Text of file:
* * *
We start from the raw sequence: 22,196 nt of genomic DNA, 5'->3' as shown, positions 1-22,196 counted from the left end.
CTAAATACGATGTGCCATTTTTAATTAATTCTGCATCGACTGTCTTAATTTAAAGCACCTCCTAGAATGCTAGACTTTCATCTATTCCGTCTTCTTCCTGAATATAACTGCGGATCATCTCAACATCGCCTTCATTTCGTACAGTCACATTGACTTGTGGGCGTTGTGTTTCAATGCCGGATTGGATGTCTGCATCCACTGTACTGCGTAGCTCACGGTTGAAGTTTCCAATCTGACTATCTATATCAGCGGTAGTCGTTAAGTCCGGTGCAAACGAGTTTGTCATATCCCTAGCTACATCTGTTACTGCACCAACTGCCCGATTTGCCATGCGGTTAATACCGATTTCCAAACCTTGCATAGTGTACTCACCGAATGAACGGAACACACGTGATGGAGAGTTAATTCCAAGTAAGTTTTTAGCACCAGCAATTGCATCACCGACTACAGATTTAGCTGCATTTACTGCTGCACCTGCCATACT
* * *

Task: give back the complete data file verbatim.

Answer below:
We start from the raw sequence: 22,196 nt of genomic DNA, 5'->3' as shown, positions 1-22,196 counted from the left end.
CTAAATACGATGTGCCATTTTTAATTAATTCTGCATCGACTGTCTTAATTTAAAGCACCTCCTAGAATGCTAGACTTTCATCTATTCCGTCTTCTTCCTGAATATAACTGCGGATCATCTCAACATCGCCTTCATTTCGTACAGTCACATTGACTTGTGGGCGTTGTGTTTCAATGCCGGATTGGATGTCTGCATCCACTGTACTGCGTAGCTCACGGTTGAAGTTTCCAATCTGACTATCTATATCAGCGGTAGTCGTTAAGTCCGGTGCAAACGAGTTTGTCATATCCCTAGCTACATCTGTTACTGCACCAACTGCCCGATTTGCCATGCGGTTAATACCGATTTCCAAACCTTGCATAGTGTACTCACCGAATGAACGGAACACACGTGATGGAGAGTTAATTCCAAGTAAGTTTTTAGCACCAGCAATTGCATCACCGACTACAGATTTAGCTGCATTTACTGCTGCACCTGCCATACT